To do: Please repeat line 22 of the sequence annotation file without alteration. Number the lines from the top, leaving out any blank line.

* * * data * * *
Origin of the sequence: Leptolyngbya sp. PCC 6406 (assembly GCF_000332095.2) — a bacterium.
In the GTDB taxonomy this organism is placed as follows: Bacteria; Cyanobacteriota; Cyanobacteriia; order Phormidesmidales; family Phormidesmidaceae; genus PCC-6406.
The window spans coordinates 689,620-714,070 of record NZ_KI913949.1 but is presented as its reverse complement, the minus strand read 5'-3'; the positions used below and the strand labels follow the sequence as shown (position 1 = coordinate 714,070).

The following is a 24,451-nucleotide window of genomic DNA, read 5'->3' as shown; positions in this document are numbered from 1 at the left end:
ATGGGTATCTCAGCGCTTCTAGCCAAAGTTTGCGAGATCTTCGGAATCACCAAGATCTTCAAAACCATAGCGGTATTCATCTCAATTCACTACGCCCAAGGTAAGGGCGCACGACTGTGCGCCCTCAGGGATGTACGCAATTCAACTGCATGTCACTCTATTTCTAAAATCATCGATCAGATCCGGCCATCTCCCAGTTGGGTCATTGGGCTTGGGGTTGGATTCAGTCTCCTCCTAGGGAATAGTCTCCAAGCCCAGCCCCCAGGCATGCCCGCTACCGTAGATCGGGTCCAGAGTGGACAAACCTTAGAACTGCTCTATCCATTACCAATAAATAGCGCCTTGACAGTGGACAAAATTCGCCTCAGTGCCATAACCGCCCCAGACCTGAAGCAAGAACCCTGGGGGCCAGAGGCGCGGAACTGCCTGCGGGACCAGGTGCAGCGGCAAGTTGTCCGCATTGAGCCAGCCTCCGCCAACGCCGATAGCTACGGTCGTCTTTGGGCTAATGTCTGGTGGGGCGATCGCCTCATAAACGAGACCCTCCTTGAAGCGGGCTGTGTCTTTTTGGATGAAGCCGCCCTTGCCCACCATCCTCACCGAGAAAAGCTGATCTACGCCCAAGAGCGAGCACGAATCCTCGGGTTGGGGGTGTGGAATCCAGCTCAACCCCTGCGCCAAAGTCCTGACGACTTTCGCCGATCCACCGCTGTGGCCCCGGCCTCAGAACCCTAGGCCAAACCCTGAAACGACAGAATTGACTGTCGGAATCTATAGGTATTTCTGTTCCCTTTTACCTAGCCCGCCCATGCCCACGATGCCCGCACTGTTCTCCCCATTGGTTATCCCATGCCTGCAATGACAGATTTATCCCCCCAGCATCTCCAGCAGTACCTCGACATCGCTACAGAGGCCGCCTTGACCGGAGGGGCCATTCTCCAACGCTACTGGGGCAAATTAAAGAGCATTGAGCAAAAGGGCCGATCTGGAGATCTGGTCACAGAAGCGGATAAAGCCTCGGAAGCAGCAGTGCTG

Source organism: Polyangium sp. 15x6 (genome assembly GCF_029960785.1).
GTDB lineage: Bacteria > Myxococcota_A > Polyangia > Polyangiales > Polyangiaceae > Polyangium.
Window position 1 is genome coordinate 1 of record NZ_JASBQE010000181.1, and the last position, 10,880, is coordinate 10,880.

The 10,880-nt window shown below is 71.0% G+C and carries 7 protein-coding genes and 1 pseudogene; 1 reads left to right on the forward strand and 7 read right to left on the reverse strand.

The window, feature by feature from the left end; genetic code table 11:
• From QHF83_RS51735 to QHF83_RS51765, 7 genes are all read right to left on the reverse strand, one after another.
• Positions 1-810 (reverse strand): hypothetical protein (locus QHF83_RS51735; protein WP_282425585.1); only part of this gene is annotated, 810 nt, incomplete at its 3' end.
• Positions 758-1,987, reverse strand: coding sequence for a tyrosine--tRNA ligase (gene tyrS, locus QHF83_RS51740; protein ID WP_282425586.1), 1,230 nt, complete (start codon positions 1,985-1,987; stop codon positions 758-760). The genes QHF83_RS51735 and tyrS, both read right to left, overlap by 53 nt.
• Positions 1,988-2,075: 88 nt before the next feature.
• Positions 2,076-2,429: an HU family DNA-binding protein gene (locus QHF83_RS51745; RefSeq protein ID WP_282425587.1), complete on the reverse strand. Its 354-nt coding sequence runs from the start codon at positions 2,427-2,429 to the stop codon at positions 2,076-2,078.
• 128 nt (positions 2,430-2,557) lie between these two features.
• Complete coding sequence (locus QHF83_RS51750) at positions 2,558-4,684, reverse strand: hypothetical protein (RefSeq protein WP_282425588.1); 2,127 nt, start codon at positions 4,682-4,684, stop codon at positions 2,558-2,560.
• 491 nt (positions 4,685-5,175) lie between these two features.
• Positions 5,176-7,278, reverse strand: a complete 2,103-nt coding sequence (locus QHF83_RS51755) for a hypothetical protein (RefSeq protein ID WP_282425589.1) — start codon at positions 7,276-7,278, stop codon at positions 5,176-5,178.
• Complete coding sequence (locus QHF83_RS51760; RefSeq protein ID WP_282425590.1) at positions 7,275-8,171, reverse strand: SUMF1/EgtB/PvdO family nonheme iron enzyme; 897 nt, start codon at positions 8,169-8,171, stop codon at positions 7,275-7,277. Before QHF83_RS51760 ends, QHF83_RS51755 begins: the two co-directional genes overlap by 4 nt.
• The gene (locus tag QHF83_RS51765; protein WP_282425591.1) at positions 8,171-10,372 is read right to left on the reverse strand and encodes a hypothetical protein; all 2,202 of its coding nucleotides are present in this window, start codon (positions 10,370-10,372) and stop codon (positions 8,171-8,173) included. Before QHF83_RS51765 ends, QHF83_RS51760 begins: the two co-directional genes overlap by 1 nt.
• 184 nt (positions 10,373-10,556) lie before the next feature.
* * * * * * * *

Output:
• 184 nt (positions 10,373-10,556) lie before the next feature.